• Possible arbitrator bias does not void an arbitration agreement if parties “clearly and unmistakably” delegate power to arbitrator. The court found that when parties agree that the arbitrator will decide issues regarding whether the arbitration agreement is “void or voidable,” the parties have “clearly and unmistakably” delegated to the arbitrator the power to determine whether their dispute—including the issue of arbitrability itself—is subject to arbitration. Wilks signed a contract with the Cardinals that stated their agreement to arbitrate “all disputes, claims or controversies that exist or that may arise between them,” including “any claim that all or any part [of the contract] is void or voidable.” Wilks argued that allowing the NFL Commissioner to decide the threshold issue of arbitrability would be unconscionable due to bias, thus voiding the contract. However, the court found that possible arbitrator bias does not necessarily invalidate an arbitration agreement itself, and that courts should avoid presuming that an arbitrator will be biased if the plaintiff agreed to a particular alternative dispute resolution process, including the selection of a specific arbitrator, in their contract.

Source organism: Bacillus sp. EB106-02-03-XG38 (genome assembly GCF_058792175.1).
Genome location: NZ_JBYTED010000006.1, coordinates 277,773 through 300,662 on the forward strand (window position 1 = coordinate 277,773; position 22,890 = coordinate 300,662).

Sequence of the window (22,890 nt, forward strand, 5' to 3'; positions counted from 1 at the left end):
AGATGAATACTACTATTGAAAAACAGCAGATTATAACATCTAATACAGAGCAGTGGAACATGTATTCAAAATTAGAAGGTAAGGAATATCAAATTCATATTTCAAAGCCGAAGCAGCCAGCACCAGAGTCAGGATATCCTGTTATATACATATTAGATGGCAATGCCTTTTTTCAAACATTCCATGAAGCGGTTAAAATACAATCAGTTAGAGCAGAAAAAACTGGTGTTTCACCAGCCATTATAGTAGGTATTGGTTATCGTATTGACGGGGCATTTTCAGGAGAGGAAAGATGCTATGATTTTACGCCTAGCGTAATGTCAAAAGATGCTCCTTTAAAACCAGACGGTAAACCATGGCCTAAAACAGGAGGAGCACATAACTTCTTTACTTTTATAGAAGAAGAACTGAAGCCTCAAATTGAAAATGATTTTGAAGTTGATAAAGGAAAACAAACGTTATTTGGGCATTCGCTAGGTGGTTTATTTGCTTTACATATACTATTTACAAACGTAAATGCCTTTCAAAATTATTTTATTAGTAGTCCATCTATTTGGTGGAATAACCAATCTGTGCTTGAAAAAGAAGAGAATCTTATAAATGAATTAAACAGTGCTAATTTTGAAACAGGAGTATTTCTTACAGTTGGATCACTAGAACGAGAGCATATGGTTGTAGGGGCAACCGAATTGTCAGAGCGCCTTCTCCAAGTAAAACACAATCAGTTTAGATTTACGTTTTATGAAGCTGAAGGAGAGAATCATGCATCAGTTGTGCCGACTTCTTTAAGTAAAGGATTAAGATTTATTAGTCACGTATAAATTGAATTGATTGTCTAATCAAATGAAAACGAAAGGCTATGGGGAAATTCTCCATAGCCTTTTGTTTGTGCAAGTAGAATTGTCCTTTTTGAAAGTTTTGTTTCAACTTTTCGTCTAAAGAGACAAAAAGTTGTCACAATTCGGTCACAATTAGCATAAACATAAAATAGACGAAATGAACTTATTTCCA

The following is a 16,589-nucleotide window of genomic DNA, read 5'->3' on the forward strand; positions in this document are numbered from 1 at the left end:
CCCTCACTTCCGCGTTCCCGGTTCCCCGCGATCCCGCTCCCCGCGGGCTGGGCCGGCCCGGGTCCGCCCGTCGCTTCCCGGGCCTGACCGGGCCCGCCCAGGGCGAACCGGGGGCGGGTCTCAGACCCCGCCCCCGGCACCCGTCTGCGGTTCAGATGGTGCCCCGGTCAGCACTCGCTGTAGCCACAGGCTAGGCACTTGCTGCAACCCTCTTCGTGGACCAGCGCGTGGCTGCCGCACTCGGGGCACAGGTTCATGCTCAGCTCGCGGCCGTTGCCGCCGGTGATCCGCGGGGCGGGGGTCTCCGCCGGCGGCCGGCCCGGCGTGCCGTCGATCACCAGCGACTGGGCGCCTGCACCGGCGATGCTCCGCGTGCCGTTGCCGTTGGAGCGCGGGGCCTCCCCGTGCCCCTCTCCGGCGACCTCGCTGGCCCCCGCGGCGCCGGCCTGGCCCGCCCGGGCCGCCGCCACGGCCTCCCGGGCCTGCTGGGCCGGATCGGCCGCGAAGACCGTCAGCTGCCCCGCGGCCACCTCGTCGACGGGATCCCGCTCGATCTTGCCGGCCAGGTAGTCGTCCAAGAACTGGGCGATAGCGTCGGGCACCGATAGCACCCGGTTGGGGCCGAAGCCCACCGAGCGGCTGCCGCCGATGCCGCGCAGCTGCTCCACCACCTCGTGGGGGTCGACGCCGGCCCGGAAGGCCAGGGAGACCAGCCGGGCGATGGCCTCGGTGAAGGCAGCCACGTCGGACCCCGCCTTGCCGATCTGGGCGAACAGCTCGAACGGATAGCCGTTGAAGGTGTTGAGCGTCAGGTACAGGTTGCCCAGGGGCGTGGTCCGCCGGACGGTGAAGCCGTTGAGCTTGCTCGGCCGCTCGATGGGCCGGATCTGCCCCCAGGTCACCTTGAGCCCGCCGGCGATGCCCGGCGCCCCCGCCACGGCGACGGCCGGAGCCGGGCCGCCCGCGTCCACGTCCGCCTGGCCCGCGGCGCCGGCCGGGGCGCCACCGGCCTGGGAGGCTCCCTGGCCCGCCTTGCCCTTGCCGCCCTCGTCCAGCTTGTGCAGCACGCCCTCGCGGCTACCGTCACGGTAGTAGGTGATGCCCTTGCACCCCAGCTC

• Contract does not need the word “arbitration” to be a valid arbitration agreement as long as it manifests parties’ intent. Horton argued that his employment contract with the Titans did not contain a valid arbitration agreement. The clause at issue states that “all matters in dispute between [Horton] and Titans shall be referred to the Commissioner.” Even though the clause did not use the word “arbitration,” the court found that it was sufficient to constitute an arbitration agreement because, “bare bones though it may be,” the clause manifested the parties’ intent to submit disputes to a specified third party whose decision would be binding.